Authorities contend that the expansion of Thar Coal Block II will reduce the price of indigenous coal from $60 to $27 per ton — making it the country’s cheapest power source and leading to annual savings of $420 million. Pakistan is currently importing coal at around $200 per ton.

“We are compelled to use this cheap source of energy because we cannot keep using dollars to run power plants running on expensive furnace oil and RLNG (re-gasified liquefied natural gas),” Sindh Provincial Energy Minister Imtiaz Shaikh told Nikkei Asia. “We would like to mix 20% Thar coal [in power plants running] with imported coal. Then we will move towards converting coal to liquid and coal to gas.”

The cost of operating thermal plants has become punishing due to expensive fuel and the cost of diverting scarce freshwater, which leads to underutilization of the plants, said Omar Cheema, director of London-based renewable energy consultancy Vivantive.

In addition, the government delayed fixed capacity payments and subsidies to power companies for years owing to fiscal constraints, resulting in snowballing debt within the country’s power sector. The total stock of circular debt in the power supply chain now tops $14 billion — over 5% of GDP. Around $1.1 billion in capacity payments remain outstanding to CPEC power projects.

Reducing circular debt has been a prior requirement for the revival of a $6 billion IMF loan. The SECMC claims that the expansion of their mine can lead to a reduction of $418 million annually in circular debt.

But the problem is that burning lignite and domestic coal is terribly polluting because it emits more carbon dioxide and air pollutants per unit of energy compared to other fossil fuels, according to experts.

The ruling Pakistan Tehrik-e-Insaaf is a self-avowed pro-environment party, launching initiatives including the National Electric Vehicle Policy. The government envisions that by 2030, 60% of all energy will be produced through renewables and 30% of vehicles will run on electricity.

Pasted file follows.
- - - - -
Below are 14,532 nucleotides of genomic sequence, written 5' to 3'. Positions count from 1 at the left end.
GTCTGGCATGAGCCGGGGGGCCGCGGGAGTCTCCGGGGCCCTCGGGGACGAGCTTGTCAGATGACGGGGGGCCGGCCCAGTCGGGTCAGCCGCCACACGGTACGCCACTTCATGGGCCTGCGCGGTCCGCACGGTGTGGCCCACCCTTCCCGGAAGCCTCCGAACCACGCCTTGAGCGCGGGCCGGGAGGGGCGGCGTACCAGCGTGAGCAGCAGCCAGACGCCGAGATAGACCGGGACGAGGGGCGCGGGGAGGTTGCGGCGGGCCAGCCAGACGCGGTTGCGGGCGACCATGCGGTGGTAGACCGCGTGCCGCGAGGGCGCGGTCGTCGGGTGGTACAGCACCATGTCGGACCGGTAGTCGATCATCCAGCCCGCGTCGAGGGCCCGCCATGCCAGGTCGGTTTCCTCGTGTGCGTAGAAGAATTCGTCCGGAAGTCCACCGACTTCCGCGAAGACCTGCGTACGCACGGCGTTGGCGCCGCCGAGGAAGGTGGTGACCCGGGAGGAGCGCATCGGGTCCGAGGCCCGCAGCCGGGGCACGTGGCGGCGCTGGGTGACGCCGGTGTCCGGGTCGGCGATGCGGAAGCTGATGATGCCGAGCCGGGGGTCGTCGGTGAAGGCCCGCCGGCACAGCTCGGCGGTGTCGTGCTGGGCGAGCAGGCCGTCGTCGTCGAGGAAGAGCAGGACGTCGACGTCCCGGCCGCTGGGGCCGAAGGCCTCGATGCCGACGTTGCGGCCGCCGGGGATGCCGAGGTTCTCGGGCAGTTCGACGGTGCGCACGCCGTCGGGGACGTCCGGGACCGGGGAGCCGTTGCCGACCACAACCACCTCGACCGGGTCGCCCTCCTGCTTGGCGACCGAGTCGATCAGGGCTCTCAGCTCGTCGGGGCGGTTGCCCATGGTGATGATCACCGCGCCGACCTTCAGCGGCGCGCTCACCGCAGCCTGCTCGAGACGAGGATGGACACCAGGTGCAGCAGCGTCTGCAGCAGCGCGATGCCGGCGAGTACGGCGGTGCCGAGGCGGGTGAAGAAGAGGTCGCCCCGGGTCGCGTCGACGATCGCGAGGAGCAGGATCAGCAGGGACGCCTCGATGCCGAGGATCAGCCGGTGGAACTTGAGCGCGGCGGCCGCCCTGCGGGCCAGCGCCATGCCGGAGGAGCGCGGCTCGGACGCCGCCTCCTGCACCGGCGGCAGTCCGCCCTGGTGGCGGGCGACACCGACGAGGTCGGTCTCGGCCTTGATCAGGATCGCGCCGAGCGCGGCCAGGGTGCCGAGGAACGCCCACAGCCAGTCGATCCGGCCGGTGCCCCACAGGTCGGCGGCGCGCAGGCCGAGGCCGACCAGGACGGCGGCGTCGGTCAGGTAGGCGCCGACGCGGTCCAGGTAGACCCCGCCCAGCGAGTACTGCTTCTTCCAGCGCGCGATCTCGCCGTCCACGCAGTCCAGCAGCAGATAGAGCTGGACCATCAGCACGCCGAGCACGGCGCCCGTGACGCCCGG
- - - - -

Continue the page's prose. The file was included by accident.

But Lauri Myllyvirta, lead analyst at the Finland-based Center for Research on Energy and Clean Air, said it is incomprehensible how Pakistan will adhere to its climate commitments if the country is seeking to expand its reliance by 50% by 2050. Emerging economies at the COP26 climate summit in Glasgow two months ago pledged to phase out coal-fired power by 2050 at the latest. “Financing new coal power projects is also going to be hard or impossible as all the major international financiers, most notably China, have announced that they will not support new projects,” he noted.

Advocates of domestic coal indigenization point out that Pakistan contributes less than 1% of the global greenhouse-gas emissions and that utilizing Thar Coal is crucial to Pakistan’s ambitions of achieving enhanced economic growth through industrialization.

In fact, Pakistan’s carbon emissions share is worse than people realize, Cheema asserted. “The country has [seemingly] low carbon emissions because the electricity generation per capita is way below global average or what’s needed to grow, with about 30 million or so people lacking grid electricity. … With mainly coal and gas power plants, Pakistan will be close to the top of the charts in carbon emissions per kilowatt-hour [of energy generation].”

Source: Nikkei Asia